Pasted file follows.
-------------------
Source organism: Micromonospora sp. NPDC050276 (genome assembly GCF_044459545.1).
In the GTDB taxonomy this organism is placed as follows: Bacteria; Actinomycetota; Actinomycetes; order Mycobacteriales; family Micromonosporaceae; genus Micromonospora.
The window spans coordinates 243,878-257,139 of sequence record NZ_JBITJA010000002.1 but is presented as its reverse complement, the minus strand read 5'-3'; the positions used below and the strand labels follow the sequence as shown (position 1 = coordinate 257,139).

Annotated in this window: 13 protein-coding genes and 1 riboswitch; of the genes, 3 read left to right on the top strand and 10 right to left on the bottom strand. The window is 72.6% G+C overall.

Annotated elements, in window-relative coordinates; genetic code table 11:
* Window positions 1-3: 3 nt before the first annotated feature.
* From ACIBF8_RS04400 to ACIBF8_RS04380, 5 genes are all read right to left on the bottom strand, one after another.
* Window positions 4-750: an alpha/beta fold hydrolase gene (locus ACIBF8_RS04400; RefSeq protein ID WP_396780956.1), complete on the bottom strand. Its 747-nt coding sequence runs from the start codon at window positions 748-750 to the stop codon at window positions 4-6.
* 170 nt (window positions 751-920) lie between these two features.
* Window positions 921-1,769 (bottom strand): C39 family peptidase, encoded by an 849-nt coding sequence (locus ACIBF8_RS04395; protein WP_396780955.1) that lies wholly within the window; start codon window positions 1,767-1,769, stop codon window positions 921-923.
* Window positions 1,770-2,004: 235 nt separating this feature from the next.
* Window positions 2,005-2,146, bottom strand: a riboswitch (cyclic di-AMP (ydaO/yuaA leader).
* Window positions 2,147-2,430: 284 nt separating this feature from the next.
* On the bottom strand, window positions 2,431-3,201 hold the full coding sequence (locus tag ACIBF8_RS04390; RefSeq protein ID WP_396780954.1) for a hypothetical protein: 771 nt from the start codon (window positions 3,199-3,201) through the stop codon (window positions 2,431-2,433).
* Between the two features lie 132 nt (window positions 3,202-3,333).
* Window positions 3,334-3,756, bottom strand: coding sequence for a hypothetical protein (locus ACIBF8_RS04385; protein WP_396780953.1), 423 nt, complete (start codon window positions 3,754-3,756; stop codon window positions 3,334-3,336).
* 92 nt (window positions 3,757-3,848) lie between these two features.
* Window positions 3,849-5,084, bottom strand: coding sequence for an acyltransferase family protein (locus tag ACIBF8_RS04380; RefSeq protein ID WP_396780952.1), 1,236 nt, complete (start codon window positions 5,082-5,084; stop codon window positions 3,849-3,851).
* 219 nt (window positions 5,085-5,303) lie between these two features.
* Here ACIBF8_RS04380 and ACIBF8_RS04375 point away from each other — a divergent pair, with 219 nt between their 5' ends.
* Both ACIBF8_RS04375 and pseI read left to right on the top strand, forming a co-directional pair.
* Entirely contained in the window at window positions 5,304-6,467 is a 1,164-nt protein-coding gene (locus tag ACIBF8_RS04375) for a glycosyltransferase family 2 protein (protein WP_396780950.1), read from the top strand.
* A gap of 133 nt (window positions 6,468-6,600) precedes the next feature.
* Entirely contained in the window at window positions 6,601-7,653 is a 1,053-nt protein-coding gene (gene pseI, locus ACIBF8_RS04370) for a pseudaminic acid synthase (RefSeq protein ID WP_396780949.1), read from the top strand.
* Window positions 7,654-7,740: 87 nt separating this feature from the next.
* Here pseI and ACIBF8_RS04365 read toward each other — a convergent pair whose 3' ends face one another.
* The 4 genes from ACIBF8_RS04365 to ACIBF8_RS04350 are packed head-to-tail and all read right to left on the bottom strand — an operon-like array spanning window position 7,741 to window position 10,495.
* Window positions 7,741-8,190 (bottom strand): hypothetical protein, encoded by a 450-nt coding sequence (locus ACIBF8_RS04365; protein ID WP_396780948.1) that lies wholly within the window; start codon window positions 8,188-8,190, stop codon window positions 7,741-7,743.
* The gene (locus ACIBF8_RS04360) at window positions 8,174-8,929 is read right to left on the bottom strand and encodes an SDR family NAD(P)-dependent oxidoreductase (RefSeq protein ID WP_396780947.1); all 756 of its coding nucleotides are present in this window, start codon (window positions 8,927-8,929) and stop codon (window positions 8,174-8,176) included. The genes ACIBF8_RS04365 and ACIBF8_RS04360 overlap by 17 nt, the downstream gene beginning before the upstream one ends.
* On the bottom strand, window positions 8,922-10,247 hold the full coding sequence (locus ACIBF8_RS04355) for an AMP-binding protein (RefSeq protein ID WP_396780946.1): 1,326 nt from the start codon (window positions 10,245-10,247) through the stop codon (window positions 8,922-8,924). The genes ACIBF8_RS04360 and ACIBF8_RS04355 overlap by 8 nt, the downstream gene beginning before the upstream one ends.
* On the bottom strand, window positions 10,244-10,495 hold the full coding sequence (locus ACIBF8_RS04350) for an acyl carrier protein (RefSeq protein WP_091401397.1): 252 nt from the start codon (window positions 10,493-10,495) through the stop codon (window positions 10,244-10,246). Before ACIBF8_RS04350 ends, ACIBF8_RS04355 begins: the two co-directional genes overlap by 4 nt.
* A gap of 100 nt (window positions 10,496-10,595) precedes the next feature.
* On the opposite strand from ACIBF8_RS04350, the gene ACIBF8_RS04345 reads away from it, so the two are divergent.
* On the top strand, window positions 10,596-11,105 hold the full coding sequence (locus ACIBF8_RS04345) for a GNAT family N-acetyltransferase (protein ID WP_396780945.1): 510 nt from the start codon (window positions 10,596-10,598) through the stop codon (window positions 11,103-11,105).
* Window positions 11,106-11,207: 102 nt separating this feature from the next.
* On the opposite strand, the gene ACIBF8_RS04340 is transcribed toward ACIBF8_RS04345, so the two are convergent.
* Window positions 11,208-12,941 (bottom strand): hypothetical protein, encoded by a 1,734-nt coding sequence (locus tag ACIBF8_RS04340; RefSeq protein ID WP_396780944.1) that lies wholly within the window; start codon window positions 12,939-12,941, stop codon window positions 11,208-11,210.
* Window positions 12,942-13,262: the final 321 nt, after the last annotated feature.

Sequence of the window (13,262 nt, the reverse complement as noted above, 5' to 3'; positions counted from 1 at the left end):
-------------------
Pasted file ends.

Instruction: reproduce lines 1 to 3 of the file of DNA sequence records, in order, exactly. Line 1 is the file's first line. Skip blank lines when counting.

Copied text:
Source organism: Micromonospora sp. NPDC050276 (genome assembly GCF_044459545.1).
In the GTDB taxonomy this organism is placed as follows: Bacteria; Actinomycetota; Actinomycetes; order Mycobacteriales; family Micromonosporaceae; genus Micromonospora.
The window spans coordinates 243,878-257,139 of sequence record NZ_JBITJA010000002.1 but is presented as its reverse complement, the minus strand read 5'-3'; the positions used below and the strand labels follow the sequence as shown (position 1 = coordinate 257,139).